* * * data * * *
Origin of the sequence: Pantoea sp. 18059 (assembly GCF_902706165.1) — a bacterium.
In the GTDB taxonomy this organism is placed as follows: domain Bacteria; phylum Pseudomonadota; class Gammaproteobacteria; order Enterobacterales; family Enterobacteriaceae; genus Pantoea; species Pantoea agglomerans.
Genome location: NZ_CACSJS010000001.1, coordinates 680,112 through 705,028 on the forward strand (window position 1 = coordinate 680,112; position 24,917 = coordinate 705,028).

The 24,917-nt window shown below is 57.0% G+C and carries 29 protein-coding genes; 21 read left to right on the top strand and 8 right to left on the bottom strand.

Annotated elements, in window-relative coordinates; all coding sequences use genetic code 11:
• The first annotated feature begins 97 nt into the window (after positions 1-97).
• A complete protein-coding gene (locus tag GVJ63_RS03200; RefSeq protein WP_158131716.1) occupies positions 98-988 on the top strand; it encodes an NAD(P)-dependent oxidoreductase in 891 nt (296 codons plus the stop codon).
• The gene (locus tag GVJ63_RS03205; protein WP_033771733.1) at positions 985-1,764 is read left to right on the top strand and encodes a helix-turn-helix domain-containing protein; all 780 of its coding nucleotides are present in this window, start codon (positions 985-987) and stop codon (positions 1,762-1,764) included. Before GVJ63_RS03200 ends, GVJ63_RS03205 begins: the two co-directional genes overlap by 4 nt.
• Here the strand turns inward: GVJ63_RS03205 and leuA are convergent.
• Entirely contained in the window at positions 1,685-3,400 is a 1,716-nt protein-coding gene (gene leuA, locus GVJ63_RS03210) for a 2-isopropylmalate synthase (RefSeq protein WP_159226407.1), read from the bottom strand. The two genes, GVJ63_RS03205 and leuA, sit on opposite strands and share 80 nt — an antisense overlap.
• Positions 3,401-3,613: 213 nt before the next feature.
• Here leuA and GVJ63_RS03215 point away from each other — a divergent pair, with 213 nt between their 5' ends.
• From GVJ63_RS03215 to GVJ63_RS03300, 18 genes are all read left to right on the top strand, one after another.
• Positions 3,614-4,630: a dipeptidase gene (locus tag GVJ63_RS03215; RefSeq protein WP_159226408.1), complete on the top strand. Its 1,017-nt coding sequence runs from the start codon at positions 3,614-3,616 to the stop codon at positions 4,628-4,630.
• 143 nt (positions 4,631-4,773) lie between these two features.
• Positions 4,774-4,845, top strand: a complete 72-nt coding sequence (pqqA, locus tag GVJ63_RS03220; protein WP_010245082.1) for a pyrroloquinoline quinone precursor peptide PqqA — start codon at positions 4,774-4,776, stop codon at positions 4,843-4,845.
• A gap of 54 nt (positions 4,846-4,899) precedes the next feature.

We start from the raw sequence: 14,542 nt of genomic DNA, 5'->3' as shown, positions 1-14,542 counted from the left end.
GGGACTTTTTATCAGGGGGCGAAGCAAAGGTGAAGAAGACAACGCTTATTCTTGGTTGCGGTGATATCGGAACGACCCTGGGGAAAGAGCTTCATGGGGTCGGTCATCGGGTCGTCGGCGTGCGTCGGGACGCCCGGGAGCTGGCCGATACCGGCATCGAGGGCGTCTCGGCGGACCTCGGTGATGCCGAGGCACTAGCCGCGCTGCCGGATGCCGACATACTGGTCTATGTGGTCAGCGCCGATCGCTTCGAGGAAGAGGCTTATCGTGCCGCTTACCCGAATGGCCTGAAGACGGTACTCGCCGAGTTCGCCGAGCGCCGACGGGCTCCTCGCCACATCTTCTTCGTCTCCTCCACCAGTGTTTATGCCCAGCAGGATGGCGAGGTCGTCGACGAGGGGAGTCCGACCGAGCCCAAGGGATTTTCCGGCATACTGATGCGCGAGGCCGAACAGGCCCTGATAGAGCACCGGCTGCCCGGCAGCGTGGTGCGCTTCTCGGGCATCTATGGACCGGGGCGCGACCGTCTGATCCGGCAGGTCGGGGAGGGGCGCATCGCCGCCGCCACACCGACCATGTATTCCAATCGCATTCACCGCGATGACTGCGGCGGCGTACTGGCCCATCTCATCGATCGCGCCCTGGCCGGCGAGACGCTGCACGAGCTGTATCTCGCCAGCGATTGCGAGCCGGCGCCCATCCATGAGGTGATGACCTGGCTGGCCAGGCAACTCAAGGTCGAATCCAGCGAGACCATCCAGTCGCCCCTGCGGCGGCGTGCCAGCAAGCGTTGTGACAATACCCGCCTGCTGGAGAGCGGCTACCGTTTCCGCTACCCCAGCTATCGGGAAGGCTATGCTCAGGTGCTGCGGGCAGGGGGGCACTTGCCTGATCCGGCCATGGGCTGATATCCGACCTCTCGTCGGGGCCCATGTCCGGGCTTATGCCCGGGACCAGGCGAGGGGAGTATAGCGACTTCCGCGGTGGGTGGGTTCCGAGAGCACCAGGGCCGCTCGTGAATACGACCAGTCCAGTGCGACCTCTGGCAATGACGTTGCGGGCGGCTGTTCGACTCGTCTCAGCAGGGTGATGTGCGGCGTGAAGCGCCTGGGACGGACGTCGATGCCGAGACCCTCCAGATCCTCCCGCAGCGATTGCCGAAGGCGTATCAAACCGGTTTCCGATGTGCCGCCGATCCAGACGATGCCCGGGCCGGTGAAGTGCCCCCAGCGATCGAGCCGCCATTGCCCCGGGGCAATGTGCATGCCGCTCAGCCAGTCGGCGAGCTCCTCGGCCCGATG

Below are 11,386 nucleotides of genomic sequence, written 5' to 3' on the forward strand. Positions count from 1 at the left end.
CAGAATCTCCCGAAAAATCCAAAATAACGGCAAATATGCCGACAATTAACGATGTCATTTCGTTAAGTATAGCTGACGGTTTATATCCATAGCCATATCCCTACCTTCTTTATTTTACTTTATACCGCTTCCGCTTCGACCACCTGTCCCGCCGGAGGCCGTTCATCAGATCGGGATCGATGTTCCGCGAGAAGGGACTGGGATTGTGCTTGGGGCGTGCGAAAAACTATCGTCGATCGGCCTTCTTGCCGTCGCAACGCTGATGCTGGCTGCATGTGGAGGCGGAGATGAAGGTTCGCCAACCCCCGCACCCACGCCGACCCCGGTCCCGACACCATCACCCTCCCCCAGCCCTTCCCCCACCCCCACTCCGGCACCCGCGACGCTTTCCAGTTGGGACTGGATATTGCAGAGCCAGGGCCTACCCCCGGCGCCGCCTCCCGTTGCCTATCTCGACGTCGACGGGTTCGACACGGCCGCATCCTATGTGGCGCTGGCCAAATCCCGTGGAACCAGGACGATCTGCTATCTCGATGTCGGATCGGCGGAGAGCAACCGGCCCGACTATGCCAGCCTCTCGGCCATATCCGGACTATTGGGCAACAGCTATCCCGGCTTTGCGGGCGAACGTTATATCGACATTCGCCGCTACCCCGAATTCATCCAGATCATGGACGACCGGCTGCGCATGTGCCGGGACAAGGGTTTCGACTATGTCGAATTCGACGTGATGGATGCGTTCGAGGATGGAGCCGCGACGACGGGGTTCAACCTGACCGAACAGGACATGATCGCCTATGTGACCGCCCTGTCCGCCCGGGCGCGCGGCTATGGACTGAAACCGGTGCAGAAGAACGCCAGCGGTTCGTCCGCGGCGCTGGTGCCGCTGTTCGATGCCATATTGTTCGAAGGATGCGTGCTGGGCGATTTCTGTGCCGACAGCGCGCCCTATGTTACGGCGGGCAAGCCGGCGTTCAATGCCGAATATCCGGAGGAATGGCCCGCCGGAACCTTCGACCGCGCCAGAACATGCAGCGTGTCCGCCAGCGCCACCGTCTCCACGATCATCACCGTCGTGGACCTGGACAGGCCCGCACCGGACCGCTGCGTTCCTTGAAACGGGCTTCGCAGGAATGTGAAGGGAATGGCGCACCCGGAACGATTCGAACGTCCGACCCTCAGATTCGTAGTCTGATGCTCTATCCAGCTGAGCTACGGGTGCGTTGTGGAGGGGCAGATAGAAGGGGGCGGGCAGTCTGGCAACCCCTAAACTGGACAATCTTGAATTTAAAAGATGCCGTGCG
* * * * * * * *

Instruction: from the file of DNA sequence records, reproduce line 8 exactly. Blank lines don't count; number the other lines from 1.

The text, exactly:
• The gene (locus tag GVJ63_RS03205; protein WP_033771733.1) at positions 985-1,764 is read left to right on the top strand and encodes a helix-turn-helix domain-containing protein; all 780 of its coding nucleotides are present in this window, start codon (positions 985-987) and stop codon (positions 1,762-1,764) included. Before GVJ63_RS03200 ends, GVJ63_RS03205 begins: the two co-directional genes overlap by 4 nt.